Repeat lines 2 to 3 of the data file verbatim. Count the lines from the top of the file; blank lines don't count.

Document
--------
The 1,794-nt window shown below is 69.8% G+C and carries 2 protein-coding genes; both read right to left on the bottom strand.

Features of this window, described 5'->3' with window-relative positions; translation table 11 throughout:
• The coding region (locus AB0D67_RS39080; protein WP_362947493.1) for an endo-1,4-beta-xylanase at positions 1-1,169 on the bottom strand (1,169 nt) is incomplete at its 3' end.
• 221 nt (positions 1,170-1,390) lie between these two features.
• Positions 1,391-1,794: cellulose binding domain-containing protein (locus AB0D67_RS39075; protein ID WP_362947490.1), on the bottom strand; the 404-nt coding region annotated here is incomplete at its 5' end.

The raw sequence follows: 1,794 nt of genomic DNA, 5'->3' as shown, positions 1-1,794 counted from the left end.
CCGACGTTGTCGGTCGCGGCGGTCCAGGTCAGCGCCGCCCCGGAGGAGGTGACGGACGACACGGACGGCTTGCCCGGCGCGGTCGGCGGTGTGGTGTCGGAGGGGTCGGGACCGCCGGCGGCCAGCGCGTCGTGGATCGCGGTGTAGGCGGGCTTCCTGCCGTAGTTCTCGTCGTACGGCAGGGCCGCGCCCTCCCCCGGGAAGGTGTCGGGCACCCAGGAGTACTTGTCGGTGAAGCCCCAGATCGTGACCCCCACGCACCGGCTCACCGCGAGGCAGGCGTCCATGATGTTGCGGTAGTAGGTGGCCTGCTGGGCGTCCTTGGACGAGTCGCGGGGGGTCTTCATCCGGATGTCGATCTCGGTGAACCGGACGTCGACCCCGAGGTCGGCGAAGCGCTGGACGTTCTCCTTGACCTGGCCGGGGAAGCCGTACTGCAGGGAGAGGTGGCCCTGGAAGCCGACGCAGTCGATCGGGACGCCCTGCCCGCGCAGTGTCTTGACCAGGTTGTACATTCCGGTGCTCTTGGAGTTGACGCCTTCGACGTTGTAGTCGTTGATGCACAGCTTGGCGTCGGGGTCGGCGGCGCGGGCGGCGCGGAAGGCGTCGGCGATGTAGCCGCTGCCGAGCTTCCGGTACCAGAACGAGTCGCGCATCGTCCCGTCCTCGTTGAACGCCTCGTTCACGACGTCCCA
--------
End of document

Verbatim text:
Features of this window, described 5'->3' with window-relative positions; translation table 11 throughout:
• The coding region (locus AB0D67_RS39080; protein WP_362947493.1) for an endo-1,4-beta-xylanase at positions 1-1,169 on the bottom strand (1,169 nt) is incomplete at its 3' end.